P613 Mycophenolate mofetil is a valid option in patients with inflammatory bowel disease resistant to TNF-alpha inhibitors and conventional immunosuppressants

    loading  Checking for direct PDF access through Ovid


Background: Few studies evaluated the role of mycophenolate mofetil (MMF) in inflammatory bowel disease (IBD), and none of them had specifically focused on patients with previous multiple intolerances and/or nonresponses to conventional immunosuppressants and TNF-alpha inhibitors. The aim of this study was to evaluate efficacy and tolerability profile of MMF in patients with IBD and limited medical treatment options.

Methods: All consecutive patients with previous multiple intolerances and/or nonresponses to conventional immunosuppressants and TNF-alpha inhibitors who started an off-label treatment with MMF from January 2014 to February 2016 were entered in a prospectively maintained database. The steroid-free remission and the clinical response, this latter defined as a clear clinical improvement with a concomitant reduction of steroid dosage compared with baseline or discontinuation, were set as clinical end points.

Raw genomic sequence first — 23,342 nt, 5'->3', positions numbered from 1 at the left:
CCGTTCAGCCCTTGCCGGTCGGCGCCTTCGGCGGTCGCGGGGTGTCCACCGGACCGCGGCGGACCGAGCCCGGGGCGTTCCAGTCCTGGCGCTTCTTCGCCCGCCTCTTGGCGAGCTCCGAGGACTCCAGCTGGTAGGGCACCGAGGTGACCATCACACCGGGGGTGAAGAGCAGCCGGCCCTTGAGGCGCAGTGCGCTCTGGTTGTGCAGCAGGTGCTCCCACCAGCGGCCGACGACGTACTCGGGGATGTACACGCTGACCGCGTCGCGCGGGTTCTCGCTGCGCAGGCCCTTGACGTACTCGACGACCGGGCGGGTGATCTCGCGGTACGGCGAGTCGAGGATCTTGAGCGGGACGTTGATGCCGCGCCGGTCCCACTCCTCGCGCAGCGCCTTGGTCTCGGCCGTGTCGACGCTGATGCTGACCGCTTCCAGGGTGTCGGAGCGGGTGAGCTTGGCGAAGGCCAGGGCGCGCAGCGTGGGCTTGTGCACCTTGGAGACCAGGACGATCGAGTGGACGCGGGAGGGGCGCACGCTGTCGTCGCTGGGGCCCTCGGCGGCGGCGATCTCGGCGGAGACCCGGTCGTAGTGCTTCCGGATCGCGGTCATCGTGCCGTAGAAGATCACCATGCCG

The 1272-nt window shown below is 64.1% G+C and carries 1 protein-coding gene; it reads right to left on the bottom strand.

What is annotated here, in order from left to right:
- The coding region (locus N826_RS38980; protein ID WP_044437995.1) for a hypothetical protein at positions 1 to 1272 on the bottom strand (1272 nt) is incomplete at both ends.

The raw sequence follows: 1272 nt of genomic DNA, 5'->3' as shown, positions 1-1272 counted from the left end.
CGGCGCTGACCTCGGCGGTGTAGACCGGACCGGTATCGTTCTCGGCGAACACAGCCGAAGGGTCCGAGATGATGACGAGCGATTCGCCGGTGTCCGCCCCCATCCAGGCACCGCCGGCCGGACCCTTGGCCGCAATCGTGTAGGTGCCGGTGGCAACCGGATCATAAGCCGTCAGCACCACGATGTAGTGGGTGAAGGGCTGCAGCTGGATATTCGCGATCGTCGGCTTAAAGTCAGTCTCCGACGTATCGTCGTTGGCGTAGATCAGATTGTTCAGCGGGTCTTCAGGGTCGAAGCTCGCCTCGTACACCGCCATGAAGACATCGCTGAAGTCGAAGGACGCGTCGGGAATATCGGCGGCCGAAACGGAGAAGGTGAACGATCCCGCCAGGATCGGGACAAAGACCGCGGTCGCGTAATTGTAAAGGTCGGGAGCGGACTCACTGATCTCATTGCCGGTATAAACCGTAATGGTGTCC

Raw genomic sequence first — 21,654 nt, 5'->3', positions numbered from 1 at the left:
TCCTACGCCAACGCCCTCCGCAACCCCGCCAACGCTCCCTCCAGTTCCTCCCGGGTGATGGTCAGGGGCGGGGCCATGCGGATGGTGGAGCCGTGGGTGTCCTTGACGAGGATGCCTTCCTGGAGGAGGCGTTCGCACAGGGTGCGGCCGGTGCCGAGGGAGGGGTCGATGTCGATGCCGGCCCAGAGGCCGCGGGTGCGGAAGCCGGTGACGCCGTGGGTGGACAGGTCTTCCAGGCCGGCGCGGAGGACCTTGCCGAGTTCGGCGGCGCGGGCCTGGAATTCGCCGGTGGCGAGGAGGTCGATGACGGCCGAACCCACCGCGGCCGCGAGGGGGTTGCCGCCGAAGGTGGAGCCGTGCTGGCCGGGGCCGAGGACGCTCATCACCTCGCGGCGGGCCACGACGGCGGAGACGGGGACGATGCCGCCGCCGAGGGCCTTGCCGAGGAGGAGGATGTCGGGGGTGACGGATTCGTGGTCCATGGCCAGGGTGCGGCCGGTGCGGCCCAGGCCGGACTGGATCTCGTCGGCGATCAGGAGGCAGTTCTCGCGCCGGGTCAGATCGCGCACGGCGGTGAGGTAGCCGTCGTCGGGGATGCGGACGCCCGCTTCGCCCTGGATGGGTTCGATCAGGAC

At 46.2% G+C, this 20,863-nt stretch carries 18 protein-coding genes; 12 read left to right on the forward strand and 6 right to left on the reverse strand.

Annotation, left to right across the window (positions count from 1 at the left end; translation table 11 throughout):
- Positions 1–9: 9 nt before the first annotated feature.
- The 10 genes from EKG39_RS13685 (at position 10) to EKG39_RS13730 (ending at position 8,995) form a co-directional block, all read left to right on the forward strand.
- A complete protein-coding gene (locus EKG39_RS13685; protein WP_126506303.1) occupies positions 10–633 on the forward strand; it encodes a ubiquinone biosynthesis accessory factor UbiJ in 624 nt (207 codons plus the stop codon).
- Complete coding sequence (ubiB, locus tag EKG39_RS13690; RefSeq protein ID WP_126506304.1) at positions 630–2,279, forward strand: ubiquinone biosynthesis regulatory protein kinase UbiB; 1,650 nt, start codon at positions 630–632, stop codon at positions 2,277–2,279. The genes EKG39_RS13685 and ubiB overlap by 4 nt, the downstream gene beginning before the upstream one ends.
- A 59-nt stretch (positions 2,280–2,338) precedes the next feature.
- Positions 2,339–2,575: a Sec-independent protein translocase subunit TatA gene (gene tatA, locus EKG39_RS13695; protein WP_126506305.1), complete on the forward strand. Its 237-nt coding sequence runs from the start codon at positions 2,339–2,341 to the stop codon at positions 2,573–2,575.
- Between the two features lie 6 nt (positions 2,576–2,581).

Results: Baseline features of the study population (n=24) are summarized in Table 1.

All patients had at least one previous nonresponse to IM or biologics. In particular, 15 (62.5%) were non responders to at least one IM, and 22 (91.7%) to at least one biologic agent; 12 (50.0%) were not responder to at least one IM plus at least one biologic. In addition, 20 (83.3%) had a previous intolerance to at least one IM, and 13 (54.2%) to at least one biologic. The median duration of total follow-up was 32 weeks (range 12–124). Four weeks after initiation of MMF therapy, a steroid-free remission was achieved in 4 patients (16.7%), while a clinical response in 13 (54.1%). At the end of follow- up, 12 patients (50.0%) remained on MMF. Six achieved and maintained steroid-free remission throughout the study period (25.0% of total), and a further 6 patients (25.0%) achieved a clinical response with complete discontinuation of steroids. Twelve patients (50.0%) were considered as treatment failure, and five of them underwent surgery. There was a trend towards a higher efficacy in patients with ulcerative colitis compared with Crohn's disease (63.6% vs. 38.5%, Figure 1), but this was not significant (p=0.20).

Conclusions: This is the first experience reporting a good efficacy and tolerability of MMF in patients with IBD and multiple previous failures to conventional immunosuppressants and/or TNF-alpha inhibitors.

Related Topics

    loading  Loading Related Articles